Did anything distract you?
Choir members apparently do not have assigned seating (except in the back balcony, which wasn't used), and so after each number they would wander individually back to whatever pew in the church happened to be seating their families or friends. Then, when it was time for them to sing again, they would all file back up, sing, and then scatter back among the pews again. The choir member who happened to be sitting ahead of us left and came back three times during the service before she disappeared entirely. Also, when I went to communion, someone had dropped their wafer into the wine cup, which seemed fully to embarrass the young woman offering it. It gave me a moment of pause, but then I just continued on.

Was the worship stiff-upper-lip, happy clappy, or what?
Although this was a traditional service (except for the Native American flute, I suppose), the worship atmosphere was friendly, happy, open, and relaxed, all without losing the mood of the occasion. During his sermon, for example, the pastor fairly beamed friendly joy all over those in attendance.

Exactly how long was the sermon?
21 minutes.

On a scale of 1-10, how good was the preacher?
8 – I gave the pastor an additional point for his friendly enthusiasm, but he did go on a bit too long, listing example after example after example until I truthfully zoned off about 15 minutes in, only awakening to mark the number of minutes he'd spoken. Personally, I don't mind a longer sermon; it was the too-numerous examples that sank my attention span.

In a nutshell, what was the sermon about?
"All are welcome at the manger". Much of the sermon mentioned social justice topics that are most current in the church and world today.

Which part of the service was like being in heaven?
I really enjoyed singing all the traditional Christmas carols with so many who were obviously also enjoying singing them.

And which part was like being in... er... the other place?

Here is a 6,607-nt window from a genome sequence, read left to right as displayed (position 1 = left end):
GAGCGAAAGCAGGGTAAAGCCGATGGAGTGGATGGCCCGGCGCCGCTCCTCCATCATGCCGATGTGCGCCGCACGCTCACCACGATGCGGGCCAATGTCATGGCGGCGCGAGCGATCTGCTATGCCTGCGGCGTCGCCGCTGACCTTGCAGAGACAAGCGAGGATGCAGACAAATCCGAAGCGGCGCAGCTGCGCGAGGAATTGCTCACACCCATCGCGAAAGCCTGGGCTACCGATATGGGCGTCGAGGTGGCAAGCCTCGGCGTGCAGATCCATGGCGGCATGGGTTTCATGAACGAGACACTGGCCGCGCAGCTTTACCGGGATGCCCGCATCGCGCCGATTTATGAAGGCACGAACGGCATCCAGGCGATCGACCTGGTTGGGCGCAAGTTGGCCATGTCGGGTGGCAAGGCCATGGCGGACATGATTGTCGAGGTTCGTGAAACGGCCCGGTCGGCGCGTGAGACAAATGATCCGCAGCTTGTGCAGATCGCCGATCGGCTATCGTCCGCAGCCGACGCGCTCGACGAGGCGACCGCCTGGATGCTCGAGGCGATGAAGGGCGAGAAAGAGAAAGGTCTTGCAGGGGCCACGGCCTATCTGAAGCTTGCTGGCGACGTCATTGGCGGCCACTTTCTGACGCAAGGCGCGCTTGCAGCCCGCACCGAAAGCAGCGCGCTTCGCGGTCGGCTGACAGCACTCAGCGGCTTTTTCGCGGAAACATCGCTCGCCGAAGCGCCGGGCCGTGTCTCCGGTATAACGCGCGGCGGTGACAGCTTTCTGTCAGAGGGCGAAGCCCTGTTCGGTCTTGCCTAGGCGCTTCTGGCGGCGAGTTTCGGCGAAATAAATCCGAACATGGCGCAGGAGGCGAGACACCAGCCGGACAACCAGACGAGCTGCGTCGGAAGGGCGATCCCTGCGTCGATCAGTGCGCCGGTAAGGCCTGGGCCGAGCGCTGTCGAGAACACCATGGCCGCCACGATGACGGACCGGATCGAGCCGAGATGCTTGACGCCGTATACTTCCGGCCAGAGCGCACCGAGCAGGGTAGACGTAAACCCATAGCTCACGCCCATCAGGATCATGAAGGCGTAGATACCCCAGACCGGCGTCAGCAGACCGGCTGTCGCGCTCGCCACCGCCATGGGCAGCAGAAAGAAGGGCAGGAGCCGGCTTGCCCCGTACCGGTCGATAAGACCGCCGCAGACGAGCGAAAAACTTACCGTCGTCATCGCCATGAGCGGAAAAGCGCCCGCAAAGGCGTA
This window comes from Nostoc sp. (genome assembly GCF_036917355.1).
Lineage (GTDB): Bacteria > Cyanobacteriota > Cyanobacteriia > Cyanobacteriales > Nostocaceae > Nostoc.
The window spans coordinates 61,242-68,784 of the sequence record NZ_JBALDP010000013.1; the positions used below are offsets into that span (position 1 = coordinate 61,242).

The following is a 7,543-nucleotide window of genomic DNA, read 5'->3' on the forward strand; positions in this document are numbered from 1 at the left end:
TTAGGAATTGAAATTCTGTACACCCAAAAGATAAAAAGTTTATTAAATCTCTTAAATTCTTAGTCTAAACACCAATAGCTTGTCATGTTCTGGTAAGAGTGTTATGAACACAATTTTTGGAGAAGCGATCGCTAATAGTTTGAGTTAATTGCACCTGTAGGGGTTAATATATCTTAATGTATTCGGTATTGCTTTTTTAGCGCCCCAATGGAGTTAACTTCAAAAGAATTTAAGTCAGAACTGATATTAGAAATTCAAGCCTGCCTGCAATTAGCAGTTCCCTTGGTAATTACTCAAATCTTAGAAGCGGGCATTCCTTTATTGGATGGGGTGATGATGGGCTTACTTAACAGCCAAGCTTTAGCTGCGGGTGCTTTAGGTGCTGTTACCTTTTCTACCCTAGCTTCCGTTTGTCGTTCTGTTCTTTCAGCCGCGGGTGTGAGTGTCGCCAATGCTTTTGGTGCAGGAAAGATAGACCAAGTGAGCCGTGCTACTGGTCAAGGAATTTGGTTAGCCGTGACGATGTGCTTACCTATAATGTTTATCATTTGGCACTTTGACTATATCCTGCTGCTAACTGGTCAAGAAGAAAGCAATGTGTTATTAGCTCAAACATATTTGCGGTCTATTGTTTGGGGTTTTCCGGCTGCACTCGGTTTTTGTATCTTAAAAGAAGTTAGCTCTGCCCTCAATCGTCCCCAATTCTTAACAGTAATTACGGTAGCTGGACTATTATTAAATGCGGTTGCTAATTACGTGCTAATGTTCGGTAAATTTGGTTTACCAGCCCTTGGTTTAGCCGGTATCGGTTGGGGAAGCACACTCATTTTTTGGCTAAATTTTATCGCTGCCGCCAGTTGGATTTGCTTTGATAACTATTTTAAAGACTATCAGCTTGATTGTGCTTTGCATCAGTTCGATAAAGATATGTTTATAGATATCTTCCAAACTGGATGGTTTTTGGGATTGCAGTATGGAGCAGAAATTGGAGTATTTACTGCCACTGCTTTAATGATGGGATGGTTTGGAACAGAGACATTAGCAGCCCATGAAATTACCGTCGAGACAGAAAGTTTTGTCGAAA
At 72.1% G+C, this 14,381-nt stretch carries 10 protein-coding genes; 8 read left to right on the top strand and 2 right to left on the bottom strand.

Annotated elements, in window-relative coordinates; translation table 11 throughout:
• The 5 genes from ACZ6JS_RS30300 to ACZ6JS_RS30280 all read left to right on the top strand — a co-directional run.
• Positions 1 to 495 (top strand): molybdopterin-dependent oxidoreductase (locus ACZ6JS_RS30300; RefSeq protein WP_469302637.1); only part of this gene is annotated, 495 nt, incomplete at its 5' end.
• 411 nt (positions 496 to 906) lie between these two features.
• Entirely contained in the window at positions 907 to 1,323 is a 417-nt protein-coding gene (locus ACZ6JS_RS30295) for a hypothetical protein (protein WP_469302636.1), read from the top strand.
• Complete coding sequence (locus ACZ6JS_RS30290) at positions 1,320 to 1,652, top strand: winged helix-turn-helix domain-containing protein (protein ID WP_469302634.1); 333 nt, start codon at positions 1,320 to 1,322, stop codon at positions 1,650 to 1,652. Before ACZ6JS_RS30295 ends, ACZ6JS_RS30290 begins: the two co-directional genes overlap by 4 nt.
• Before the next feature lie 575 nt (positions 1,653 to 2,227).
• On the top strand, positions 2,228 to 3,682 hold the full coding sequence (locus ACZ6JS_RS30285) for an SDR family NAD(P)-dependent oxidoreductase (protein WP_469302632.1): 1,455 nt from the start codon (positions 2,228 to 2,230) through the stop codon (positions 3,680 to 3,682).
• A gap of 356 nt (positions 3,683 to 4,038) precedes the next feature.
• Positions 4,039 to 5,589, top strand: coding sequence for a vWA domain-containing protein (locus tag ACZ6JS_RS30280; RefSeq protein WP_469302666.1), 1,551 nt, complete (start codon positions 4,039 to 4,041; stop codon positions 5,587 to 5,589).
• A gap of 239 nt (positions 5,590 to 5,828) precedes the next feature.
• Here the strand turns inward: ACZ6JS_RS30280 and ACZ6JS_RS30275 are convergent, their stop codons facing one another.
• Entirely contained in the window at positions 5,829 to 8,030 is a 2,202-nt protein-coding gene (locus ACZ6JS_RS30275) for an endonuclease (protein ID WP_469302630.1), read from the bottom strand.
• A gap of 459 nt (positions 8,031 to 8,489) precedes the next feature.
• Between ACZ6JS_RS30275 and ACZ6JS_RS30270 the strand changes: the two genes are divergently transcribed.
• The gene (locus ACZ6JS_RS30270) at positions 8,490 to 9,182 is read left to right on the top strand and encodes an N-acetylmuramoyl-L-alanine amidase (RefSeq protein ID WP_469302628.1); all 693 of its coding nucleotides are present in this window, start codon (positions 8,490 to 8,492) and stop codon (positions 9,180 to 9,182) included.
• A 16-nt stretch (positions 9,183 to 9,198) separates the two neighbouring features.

The wandering choir members and the too-many-points sermon were the worst, but we also suffered from an overly enthusiastic opera singer wannabe behind us who seemed to make it her mission to ensure no one ever lost their place in any song.

What happened when you hung around after the service looking lost?
The crowd basically pushed us with it out the front doors, where we found ourselves at 15 minutes past midnight surrounded by a few dozen people loudly yelling, "Merry Christmas! Merry Christmas!" out into the neighborhood, like folks who've stumbled out of a sports stadium. One woman (who wasn't participating) turned to me and commented that she hoped the neighbors were forgiving, and I agreed. Because we were embarrassed, we left without standing around much longer.

How would you describe the after-service coffee?
There wasn't any available.

How would you feel about making this church your regular (where 10 = ecstatic, 0 = terminal)?
8 – If I were a Lutheran, I would very much consider making this my home church. The friendly atmosphere, community involvement, and racial and other kinds of diversity here are very inviting.

Did the service make you feel glad to be a Christian?
It did indeed.

What one thing will you remember about all this in seven days' time?
The open, diverse, friendliness of this community.